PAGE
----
Language Acquisition
Biological vs. Behavioral Perspectives on Language Development
A Balance of Biological and Behavioral Influences on Language
Emotional Development
Motor Development
The Individual in Infancy and Early Childhood
Secure Attachment: The Debates
Insecure Attachments: The Causes
Gender Identity
Sex Characteristics and Gender Identity
Transgender Children
Gender Reassignment and Affirmation
Effects of Low Socioeconomic Status on Individual Development
The Family and Immediate Environment in Infancy and Early Childhood
Personality Traits and Birth Order
Family Size and Access to Resources
Child Abuse and Neglect
The Larger Social Environment in Infancy and Early Childhood
Child Protection
Permanency Planning: Foster Care, Adoption, and Family Support
Health Care
Early Childhood Education
Head Start
An Ecological Perspective on Education Policy
Main Points
CHAPTER 8 Development in Middle Childhood
Developmental Milestones in Older Children
The Individual in Middle Childhood
Intelligence and Intelligence Testing
Theories of Diverse Intelligences
Standardized Intelligence Tests
Learning Disabilities
Attention Deficit Hyperactivity Disorder
Anxiety Disorders
The Family and Immediate Environment in Middle Childhood
Peer Groups in Middle Childhood
Parental Discipline
Discipline in Middle Childhood
Physical Punishment
Separation and Divorce
Alternative Family Forms
Stepfamilies and Blended Families
Single Parent and Cohabiting Households
Gay and Lesbian Parents
The Larger Social Environment in Middle Childhood
Children and Media
Children in the Educational Context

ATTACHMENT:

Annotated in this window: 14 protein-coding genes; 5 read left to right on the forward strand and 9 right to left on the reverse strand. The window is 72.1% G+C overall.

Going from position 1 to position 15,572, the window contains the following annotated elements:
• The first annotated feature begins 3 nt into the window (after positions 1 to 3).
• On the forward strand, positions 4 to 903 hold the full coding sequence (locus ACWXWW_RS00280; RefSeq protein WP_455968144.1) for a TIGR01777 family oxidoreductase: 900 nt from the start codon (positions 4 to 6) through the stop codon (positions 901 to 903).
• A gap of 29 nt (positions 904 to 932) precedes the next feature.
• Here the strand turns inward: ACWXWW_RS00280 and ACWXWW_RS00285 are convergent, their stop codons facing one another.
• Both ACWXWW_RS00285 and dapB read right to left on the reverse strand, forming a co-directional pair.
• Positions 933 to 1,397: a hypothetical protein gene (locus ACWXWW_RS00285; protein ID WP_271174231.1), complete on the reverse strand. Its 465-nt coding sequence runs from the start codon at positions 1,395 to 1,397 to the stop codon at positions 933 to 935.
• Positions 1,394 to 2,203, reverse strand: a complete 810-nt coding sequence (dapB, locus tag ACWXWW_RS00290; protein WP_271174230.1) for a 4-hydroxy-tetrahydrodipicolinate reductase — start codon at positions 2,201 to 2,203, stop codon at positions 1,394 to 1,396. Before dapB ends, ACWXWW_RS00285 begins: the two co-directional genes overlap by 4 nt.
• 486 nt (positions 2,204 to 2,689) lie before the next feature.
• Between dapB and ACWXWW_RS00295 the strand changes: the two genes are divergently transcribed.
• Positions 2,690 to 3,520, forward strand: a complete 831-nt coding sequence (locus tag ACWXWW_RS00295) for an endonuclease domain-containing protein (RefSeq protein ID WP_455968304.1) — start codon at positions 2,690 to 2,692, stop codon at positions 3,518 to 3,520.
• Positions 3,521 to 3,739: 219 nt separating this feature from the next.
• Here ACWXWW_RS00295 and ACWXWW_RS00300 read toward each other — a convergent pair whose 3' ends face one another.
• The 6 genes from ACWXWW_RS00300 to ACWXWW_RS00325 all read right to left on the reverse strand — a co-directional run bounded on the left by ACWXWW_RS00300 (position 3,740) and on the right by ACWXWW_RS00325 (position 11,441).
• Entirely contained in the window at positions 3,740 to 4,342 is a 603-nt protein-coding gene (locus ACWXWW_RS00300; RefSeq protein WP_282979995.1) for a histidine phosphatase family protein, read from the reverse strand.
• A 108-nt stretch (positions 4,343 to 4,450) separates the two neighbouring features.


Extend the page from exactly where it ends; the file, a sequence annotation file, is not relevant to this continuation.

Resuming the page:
Special Education
School Choice and Vouchers
Main Points
CHAPTER 9 Development in Adolescence
Developmental Milestones in the Teen Years
Physical Development
Cognitive, Personality, and Emotional Development
Moral Development
Kohlberg’s Theory of Moral Development
Gilligan’s Theory of Moral Development
The Individual in Adolescence
Eating Disorders
Anorexia Nervosa
Bulimia Nervosa
Early and Late Maturation
Sexual Identity and Sexuality
Sexual Activity in Adolescence
Sexual Development in Heterosexual Teens
Sexual Development in Lesbian, Gay, Bisexual, and Queer Teens
Substance Use
Factors Associated with Substance Use
Research with Teens: An Ethical Dilemma
The Family and Immediate Environment in Adolescence
Peer Groups in Adolescence
Teen Pregnancy
The Larger Social Environment in Adolescence
Sex Education
The Debate over Sex Education
A Critique of Sex Education
Heterosexism, Homophobia, and Queermisia
Runaway and Homeless Teens
Deviance, Crime, and Violence
Main Points
CHAPTER 10 Development in Early Adulthood
Developmental Milestones in Young Adults
The Individual in Early Adulthood
Emerging Adulthood
Mental Illness
Trauma and Posttraumatic Stress Disorder
Mental Illness and Social Work Strategies
Fowler’s Theory of Faith Development
Spirituality in Social Work Practice
The Family and Immediate Environment in Early Adulthood
Relationships and Living Arrangements
Intimate Partner Violence
Theories of Intimate Partner Violence
Intimate Partner Violence and Social Work Practice
The Larger Social Environment in Early Adulthood
Higher Education
The Wage Gap
Causes of the Wage Gap
Theories of Sexism
Sexism and Social Work
Sexual Harassment
Sexual Harassment and Popular Culture
Theories of Sexual Harassment
Strategies to Prevent Sexual Harassment
Civil Rights Laws and Affirmative Action
The Affirmative Action Debate
Theoretical Bases of Affirmative Action
Affirmative Action and Social Work
Main Points
CHAPTER 11 Development in Middle Adulthood
Developmental Milestones in Middle Age
Physical Developments in Middle Adulthood
Cognitive Developments in Middle Adulthood
Levinson’s Theory of Adult Development
Motivational Interviewing
The Individual in Middle Adulthood
Hormone Replacement Therapy
The Psychological Dimension of Menopause
The Cultural Dimension of Menopause
The Male Climacteric
Midlife Crisis
Psychological Adjustment in Midlife